in subsequent volumes. This, the first
volume, relies solely on fictional tales… or does it?

So we ask you — no, better, we dare you to put aside your preconceptions and see what seventeen agile minds made of our call to duty as they each wrote a story about “Dragon Eaters” in human history, some about the men and women themselves, some about the myth, some about our racial memories.

Perseid Press specializes in writers who write dangerously for readers who read dangerously. In Dragon Eaters, people test themselves and their beliefs against forces of nature and hope to prevail with … the art of dragon killing:

Here’s a description of Heroika 1: Dragon Eaters, publication date May 25, 2015

“Dragons have been eating humans for centuries. Now heroes throughout history stalk their legendary foe. Learn how to hunt, kill, and eat the wild dragon. Never before has revenge tasted so good. A literary feast for the bloody-minded.

In Janet Morris’ anthology on the art of dragon killing, seventeen writers bring you so close to dragons you can smell their fetid breath. Tales for the bold among you.

HEROIKA 1 — DRAGON EATERS, an anthology of heroic fiction edited by Janet Morris, features original stories by Janet Morris and Chris Morris, S. E. Lindberg, Jack William Finley, Travis Ludvigson, Tom Barczak, J. P. Wilder, Joe Bonadonna, Milton Davis, A.E. Butcher, William Hiles, M Harold Page, Walter Rhein, Cas Peace, Beth W. Patterson, Bruce Durham, Mark Finn.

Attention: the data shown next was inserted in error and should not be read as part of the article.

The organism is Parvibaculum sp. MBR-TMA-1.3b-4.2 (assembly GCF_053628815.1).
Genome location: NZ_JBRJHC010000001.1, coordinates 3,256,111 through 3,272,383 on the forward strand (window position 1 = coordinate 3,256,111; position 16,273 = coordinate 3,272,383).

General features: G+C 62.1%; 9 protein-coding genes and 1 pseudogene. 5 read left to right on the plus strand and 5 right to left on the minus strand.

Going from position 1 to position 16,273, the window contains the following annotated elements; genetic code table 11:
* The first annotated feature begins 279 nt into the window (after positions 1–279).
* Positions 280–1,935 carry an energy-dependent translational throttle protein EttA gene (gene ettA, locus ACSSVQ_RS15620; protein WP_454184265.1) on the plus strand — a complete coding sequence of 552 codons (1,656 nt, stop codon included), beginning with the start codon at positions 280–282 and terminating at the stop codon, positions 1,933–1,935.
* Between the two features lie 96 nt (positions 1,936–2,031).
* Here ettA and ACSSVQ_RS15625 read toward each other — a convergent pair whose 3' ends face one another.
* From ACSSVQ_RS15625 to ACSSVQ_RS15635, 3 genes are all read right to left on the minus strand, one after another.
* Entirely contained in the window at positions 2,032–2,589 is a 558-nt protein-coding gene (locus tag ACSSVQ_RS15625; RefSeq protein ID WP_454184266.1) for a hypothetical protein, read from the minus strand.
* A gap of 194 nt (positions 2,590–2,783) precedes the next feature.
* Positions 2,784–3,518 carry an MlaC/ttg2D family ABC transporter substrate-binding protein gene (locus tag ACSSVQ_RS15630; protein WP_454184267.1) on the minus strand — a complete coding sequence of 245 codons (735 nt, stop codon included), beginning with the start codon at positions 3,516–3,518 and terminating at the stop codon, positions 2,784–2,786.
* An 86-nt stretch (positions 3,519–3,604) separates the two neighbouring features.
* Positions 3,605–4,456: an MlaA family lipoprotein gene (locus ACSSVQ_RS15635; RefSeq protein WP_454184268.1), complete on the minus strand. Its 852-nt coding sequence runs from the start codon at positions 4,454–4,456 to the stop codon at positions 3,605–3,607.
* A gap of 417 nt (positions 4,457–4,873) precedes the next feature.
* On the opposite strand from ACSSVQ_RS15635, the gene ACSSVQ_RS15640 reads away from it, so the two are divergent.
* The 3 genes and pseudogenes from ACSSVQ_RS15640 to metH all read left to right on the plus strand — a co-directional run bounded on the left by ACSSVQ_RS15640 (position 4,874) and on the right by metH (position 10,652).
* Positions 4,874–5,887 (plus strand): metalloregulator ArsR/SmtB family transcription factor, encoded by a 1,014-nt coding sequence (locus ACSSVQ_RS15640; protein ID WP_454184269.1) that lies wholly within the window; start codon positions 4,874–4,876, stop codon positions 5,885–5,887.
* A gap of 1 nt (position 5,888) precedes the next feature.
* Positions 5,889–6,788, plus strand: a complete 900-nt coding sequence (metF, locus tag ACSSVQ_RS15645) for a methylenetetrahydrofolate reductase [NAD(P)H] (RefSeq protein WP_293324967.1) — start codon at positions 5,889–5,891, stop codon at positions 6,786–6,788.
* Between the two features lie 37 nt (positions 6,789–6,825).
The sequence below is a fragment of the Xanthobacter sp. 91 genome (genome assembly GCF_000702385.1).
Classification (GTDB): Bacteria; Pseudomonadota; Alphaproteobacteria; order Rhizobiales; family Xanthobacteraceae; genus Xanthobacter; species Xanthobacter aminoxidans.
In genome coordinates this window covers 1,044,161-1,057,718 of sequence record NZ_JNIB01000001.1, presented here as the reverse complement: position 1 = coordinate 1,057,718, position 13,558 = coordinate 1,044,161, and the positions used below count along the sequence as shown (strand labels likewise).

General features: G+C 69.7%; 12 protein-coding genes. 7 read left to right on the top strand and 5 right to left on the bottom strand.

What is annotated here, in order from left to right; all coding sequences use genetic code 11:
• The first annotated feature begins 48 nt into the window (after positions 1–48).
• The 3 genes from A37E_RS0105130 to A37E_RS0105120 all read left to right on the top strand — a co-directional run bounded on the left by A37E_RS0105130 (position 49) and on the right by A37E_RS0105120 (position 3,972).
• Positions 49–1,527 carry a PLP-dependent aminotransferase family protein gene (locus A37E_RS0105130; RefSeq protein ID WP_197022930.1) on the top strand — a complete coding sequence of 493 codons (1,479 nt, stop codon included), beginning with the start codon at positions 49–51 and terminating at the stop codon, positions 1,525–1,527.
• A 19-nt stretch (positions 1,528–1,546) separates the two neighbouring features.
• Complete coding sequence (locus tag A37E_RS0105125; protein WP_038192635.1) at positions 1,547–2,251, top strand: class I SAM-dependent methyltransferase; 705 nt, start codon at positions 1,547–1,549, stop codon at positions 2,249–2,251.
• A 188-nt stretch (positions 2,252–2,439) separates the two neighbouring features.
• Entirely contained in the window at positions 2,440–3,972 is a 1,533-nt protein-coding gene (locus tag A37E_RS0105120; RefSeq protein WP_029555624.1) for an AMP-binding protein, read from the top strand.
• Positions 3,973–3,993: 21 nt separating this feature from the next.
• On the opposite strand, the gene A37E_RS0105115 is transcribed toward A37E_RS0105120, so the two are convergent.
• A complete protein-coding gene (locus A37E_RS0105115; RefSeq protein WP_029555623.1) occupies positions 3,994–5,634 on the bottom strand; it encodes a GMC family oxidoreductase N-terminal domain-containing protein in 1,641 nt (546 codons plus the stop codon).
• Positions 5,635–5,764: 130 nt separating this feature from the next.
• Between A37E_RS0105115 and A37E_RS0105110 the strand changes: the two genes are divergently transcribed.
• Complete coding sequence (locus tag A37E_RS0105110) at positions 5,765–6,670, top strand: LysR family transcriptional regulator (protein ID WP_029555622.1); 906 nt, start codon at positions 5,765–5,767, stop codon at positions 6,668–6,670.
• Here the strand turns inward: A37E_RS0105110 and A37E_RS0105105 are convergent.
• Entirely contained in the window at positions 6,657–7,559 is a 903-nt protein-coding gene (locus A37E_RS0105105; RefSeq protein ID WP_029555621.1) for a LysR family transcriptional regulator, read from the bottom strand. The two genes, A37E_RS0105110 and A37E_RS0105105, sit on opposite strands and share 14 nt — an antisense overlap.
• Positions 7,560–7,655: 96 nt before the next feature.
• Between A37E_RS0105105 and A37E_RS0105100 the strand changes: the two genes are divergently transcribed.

Come explore your own ancient history with us, in Heroika 1: Dragon Eaters.  Live a little — read dangerously.

Heroika 1: Dragon Eaters, edited by Janet Morris for Perseid Press, gets its first major media review from Ricky L. Brown on Amazon Stories Magazine (amazingstories.com)

See the original review by ricky L. Brown on Amazing stories:  http://amazingstoriesmag.com/2015/05/review-heroika-1-dragon-eaters/

Heroika 1 Perfect promo 6&9 heroika1promobanner fixedTChirezpromo-4Heroika 1 - Dragon Eaters cover

Heroika 1: Dragon Eaters is an anthology of well-crafted work with a wide range of entertaining perspectives. Spanning across cultures, centuries, and even the dimensions of time and space, each contribution has its own distinct charm. In essence, this book is a colorful bouquet of bold stories about one of the darkest primal forces in mythological lore.

Published by Perseid Press and edited by Janet Morris, this collection is due to be released on May 25, 2015. There are seventeen tales in all. Though breaking each one down with literary criticism would take multiple reviews to cover thoroughly, it is advised to just pick up a copy and dive right in because odds are pretty good you’ll find plenty to enjoy.